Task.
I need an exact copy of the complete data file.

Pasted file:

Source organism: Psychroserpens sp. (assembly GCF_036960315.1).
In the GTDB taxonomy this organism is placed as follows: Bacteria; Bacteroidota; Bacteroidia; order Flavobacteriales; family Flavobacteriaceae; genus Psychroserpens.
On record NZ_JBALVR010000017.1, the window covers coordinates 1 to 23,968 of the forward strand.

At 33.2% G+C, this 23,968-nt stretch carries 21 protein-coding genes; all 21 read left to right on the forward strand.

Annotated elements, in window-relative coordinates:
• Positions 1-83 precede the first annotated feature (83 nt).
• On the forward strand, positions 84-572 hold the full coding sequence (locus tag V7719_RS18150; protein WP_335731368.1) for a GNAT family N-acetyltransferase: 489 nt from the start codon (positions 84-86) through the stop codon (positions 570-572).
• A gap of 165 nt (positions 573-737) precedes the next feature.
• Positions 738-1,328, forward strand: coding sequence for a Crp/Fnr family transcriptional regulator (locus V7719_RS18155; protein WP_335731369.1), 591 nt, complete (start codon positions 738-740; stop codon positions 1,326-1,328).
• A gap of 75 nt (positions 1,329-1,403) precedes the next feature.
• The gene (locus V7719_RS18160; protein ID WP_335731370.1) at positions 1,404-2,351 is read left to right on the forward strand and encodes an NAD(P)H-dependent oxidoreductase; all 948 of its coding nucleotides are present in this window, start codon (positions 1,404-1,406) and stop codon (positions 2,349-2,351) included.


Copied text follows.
Source organism: Psychroserpens sp. (assembly GCF_036960315.1).
In the GTDB taxonomy this organism is placed as follows: Bacteria; Bacteroidota; Bacteroidia; order Flavobacteriales; family Flavobacteriaceae; genus Psychroserpens.
On record NZ_JBALVR010000017.1, the window covers coordinates 1 to 23,968 of the forward strand.

At 33.2% G+C, this 23,968-nt stretch carries 21 protein-coding genes; all 21 read left to right on the forward strand.

Annotated elements, in window-relative coordinates:
• Positions 1-83 precede the first annotated feature (83 nt).
• On the forward strand, positions 84-572 hold the full coding sequence (locus tag V7719_RS18150; protein WP_335731368.1) for a GNAT family N-acetyltransferase: 489 nt from the start codon (positions 84-86) through the stop codon (positions 570-572).
• A gap of 165 nt (positions 573-737) precedes the next feature.
• Positions 738-1,328, forward strand: coding sequence for a Crp/Fnr family transcriptional regulator (locus V7719_RS18155; protein WP_335731369.1), 591 nt, complete (start codon positions 738-740; stop codon positions 1,326-1,328).
• A gap of 75 nt (positions 1,329-1,403) precedes the next feature.
• The gene (locus V7719_RS18160; protein ID WP_335731370.1) at positions 1,404-2,351 is read left to right on the forward strand and encodes an NAD(P)H-dependent oxidoreductase; all 948 of its coding nucleotides are present in this window, start codon (positions 1,404-1,406) and stop codon (positions 2,349-2,351) included.